It was so much more fun when you prepared for back to school by stuffing together some felts and pencil crayons rather than a bunch of explanations and prepared quarrels.
I was optimistic. I haven’t made much experience with my supervisor/boss, TK, but nothing has led me to think he is unreasonable. And considering his work is on junkies, he’d be remiss to mistreat the only one working for him in a non-token capacity.
And he was. I told him I was on Suboxone but still using, things weren’t ideal, but they could be worse. It was all very congenial. We’ll see if that carries out.
For actual work, I’m resurrecting a paper I was doing on dumpster diving (“informal sector recycling”) and then resuming my thesis. Although we may change that, depending on how things go.
Most importantly, I asked him to give me some work (unpaid even) that required me to be there a couple of days a week. I desperately need that. Some responsibility. This utter freedom is rocketing my habit.
On one level, the Kandel’s new article in the New England Journal of Medicine is really neat. It provides the (best, and first I’ve heard of) biological basis for the much-touted “gateway theory” of drug use: you know, the one where drugs users follow a causative and predictable progression from cigarettes to alcohol to pot to heroin.
That cigarettes are used before heroin is not unreasonable, but it’s far from uncontested that this universally happens. And, more importantly, that this is a causative relationship (you know, the important kind), is not accepted.
But, like most good-faith science, it gives some credence to its main competitor: the “common liability to addiction.” I’m not really here to, or equipped to, go into the details of which one is right, but this article highlights something important I do want to comment on.
Apropos of nothing, at the end of the article, the authors go into a completely unrelated tirade against e-cigarettes. This is really problematic. We’re taking a basic science, physiological study and jumping to a really ground-level, distinct problem.
This is completely irresponsible. 300 words of the 3000 word article, 10%, are devoted to a distantly-related policy platform. At most, in a basic science article like this, you should have one line: “These findings on a physiological mechanism of the controversial gateway theory may have implications for nicotine-containing products.”
Nothing about this study has anything to do with e-cigarettes, the precautionary principle, humans, youth, or legislation.
This is incredibly frustrating, especially since there is a dearth of evidence on what should be done with E-cigarettes. No one has even seriously studied whether they’re effective as a smoking cessation device. To fill in this information gap with unrelated studies helps no one, and the incredibly powerful Kandels should be criticized for this misuse of credentials, pedigree, and article space.
Gotta get more organized with these posts. This is a follow-up to my last post about JS getting a job.
Her new job is for a social service agency. Housing, I think. She explained it, but I’m still not quite sure what her on-the-ground work would look like.
It’s sounds like she’ll be kind of a landlord at a social housing place. Like she’ll do some of the disciplinary stuff a landlord would do, but with some more social work grace. More forgiveness, less evictions. She has a 2 year social work diploma. From what I gather, she seems over-qualified.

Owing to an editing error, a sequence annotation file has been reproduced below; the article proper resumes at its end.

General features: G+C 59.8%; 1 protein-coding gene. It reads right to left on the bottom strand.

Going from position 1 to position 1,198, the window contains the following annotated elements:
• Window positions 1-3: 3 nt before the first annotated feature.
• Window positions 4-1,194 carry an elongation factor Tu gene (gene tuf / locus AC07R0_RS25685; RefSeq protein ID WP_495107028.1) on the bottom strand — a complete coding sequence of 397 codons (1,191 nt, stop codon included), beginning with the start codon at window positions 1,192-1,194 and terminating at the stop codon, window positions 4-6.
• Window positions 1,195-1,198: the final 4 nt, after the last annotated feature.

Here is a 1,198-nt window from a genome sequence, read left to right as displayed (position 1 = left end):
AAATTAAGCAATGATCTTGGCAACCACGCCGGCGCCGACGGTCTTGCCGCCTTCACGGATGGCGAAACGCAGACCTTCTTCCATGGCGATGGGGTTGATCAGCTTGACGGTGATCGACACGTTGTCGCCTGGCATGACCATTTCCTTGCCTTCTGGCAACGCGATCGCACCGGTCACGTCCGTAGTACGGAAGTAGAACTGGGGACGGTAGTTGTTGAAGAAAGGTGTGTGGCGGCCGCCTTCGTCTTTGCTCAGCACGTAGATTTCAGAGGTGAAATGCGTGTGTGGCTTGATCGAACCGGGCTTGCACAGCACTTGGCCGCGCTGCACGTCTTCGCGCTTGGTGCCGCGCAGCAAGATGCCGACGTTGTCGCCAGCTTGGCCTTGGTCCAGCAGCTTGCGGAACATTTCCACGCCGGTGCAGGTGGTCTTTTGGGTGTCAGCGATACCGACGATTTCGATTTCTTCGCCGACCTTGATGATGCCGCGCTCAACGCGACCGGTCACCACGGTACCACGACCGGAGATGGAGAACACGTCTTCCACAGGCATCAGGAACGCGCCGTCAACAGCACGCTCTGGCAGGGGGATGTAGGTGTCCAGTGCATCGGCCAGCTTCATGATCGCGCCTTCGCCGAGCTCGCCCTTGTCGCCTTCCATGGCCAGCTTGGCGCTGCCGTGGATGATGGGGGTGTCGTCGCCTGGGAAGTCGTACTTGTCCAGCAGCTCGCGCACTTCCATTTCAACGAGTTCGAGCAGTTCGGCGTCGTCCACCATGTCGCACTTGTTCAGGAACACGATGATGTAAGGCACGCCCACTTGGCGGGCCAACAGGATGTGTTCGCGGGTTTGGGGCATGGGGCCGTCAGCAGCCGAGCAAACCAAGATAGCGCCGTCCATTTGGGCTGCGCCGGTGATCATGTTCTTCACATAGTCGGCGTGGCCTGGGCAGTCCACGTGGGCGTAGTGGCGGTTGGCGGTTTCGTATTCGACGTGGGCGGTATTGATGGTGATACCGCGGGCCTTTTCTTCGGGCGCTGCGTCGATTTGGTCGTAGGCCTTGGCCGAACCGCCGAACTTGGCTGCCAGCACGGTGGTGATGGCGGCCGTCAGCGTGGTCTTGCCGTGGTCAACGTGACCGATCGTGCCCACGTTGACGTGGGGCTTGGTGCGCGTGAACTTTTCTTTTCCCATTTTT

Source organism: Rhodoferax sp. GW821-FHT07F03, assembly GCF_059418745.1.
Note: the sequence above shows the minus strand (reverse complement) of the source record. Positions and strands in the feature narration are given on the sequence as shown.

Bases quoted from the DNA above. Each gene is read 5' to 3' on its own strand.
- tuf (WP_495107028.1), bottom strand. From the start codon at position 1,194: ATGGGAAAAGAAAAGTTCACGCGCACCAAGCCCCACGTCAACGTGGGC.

The interview process was multi-staged. First application. Then internet followup application. Then phone interview. Then face-to-face.
In the internet part, she had to answer “How do you feel about working in the Downtown Eastside?” She asked for my advice, and it was kind of hard to come up with an answer.
I think the main point was to see if you wear were comfortable working with junkies. JS is fine with that, she did a practicum there, she is a junkie. All that was fine. But phrasing it without the truth, and without sounding condescending, was rough. We ended up on something like “During my practicum on the DTES I saw the variety of hope and challenges that faced the residents. It was deeply rewarding working with people to empower blah blah blah.”
Next interesting bit happened in the phone interview. The interviewer led off with: “I just have one: do you know what I mean when I say concurrent disorders.” Apparently, knowing that was enough (which is why I think she’s probably overeducated for the job).
Concurrent disorders (/dual diagnosis) has always struck me as odd. It’s sloppy labeling in that it refers specifically to substance abuse + mental illness, although there’s a myriad other way for someone to have two disorders and thus be more complicated (diabetes + substance, depression + lupus, cancer + COPD). But more than it’s sloppiness, it’s shorthand.
It’s code for “you’re dealing with a shit show, get ready.” A sort of inoffensive short-hand you can put into the chart that means this person isn’t getting any better, they’re gonna be a nightmare, be on your guard. Same way “they’re kind of cluster B-ish” means WATCH OUT.
It doesn’t have to be offensive. And social work probably uses it different than medicine, but it’s still a weird, loaded term.
The last fun bit – kind of pissed me off – was her face-to-face interview. The guy pretty directly asked her what her life story was. Why would she want to work with these people?
That is so 12Step. I felt the guy was probably fishing, just from that.
She lied. Said she used to be a heroin addict, but quit 8 years ago with the help of methadone. “Oh, and how long have you been off methadone?”